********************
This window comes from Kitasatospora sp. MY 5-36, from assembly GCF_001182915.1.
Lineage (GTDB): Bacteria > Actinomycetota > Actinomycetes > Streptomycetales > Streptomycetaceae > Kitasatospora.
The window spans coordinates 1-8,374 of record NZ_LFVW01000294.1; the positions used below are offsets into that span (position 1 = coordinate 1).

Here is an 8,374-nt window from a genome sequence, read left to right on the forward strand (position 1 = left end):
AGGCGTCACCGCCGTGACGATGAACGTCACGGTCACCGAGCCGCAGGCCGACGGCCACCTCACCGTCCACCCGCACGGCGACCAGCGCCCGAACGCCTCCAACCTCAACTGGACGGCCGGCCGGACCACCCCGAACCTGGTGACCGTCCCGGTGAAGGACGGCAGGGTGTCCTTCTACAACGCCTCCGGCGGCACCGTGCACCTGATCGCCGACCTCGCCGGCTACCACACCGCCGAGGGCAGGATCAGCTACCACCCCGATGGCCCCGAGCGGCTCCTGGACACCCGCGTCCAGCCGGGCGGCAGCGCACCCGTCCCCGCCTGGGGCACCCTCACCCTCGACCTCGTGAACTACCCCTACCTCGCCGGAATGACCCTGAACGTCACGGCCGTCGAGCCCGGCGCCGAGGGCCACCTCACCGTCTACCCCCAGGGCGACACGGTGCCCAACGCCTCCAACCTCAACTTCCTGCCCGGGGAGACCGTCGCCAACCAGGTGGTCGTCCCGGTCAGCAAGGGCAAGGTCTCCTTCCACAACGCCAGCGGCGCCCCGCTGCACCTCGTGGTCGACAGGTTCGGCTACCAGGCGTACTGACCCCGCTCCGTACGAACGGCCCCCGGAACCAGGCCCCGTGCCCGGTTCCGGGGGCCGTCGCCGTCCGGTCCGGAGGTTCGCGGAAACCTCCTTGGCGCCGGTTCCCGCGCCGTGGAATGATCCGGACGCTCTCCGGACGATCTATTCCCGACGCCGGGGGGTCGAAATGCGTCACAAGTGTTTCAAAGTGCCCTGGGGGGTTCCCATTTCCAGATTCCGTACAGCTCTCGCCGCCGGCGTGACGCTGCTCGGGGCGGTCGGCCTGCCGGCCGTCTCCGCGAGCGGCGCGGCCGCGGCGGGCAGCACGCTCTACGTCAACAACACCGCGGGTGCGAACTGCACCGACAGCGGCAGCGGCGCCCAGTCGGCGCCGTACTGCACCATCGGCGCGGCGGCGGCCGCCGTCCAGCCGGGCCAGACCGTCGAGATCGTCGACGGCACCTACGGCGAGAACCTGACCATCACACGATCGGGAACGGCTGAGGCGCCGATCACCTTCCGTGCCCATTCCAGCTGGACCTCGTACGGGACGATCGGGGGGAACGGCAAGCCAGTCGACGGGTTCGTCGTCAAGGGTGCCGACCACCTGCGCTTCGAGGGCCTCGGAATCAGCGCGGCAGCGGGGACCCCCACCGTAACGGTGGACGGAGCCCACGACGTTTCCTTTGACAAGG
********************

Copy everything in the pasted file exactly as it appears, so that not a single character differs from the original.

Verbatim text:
This window comes from Kitasatospora sp. MY 5-36, from assembly GCF_001182915.1.
Lineage (GTDB): Bacteria > Actinomycetota > Actinomycetes > Streptomycetales > Streptomycetaceae > Kitasatospora.
The window spans coordinates 1-8,374 of record NZ_LFVW01000294.1; the positions used below are offsets into that span (position 1 = coordinate 1).

Here is an 8,374-nt window from a genome sequence, read left to right on the forward strand (position 1 = left end):
AGGCGTCACCGCCGTGACGATGAACGTCACGGTCACCGAGCCGCAGGCCGACGGCCACCTCACCGTCCACCCGCACGGCGACCAGCGCCCGAACGCCTCCAACCTCAACTGGACGGCCGGCCGGACCACCCCGAACCTGGTGACCGTCCCGGTGAAGGACGGCAGGGTGTCCTTCTACAACGCCTCCGGCGGCACCGTGCACCTGATCGCCGACCTCGCCGGCTACCACACCGCCGAGGGCAGGATCAGCTACCACCCCGATGGCCCCGAGCGGCTCCTGGACACCCGCGTCCAGCCGGGCGGCAGCGCACCCGTCCCCGCCTGGGGCACCCTCACCCTCGACCTCGTGAACTACCCCTACCTCGCCGGAATGACCCTGAACGTCACGGCCGTCGAGCCCGGCGCCGAGGGCCACCTCACCGTCTACCCCCAGGGCGACACGGTGCCCAACGCCTCCAACCTCAACTTCCTGCCCGGGGAGACCGTCGCCAACCAGGTGGTCGTCCCGGTCAGCAAGGGCAAGGTCTCCTTCCACAACGCCAGCGGCGCCCCGCTGCACCTCGTGGTCGACAGGTTCGGCTACCAGGCGTACTGACCCCGCTCCGTACGAACGGCCCCCGGAACCAGGCCCCGTGCCCGGTTCCGGGGGCCGTCGCCGTCCGGTCCGGAGGTTCGCGGAAACCTCCTTGGCGCCGGTTCCCGCGCCGTGGAATGATCCGGACGCTCTCCGGACGATCTATTCCCGACGCCGGGGGGTCGAAATGCGTCACAAGTGTTTCAAAGTGCCCTGGGGGGTTCCCATTTCCAGATTCCGTACAGCTCTCGCCGCCGGCGTGACGCTGCTCGGGGCGGTCGGCCTGCCGGCCGTCTCCGCGAGCGGCGCGGCCGCGGCGGGCAGCACGCTCTACGTCAACAACACCGCGGGTGCGAACTGCACCGACAGCGGCAGCGGCGCCCAGTCGGCGCCGTACTGCACCATCGGCGCGGCGGCGGCCGCCGTCCAGCCGGGCCAGACCGTCGAGATCGTCGACGGCACCTACGGCGAGAACCTGACCATCACACGATCGGGAACGGCTGAGGCGCCGATCACCTTCCGTGCCCATTCCAGCTGGACCTCGTACGGGACGATCGGGGGGAACGGCAAGCCAGTCGACGGGTTCGTCGTCAAGGGTGCCGACCACCTGCGCTTCGAGGGCCTCGGAATCAGCGCGGCAGCGGGGACCCCCACCGTAACGGTGGACGGAGCCCACGACGTTTCCTTTGACAAGG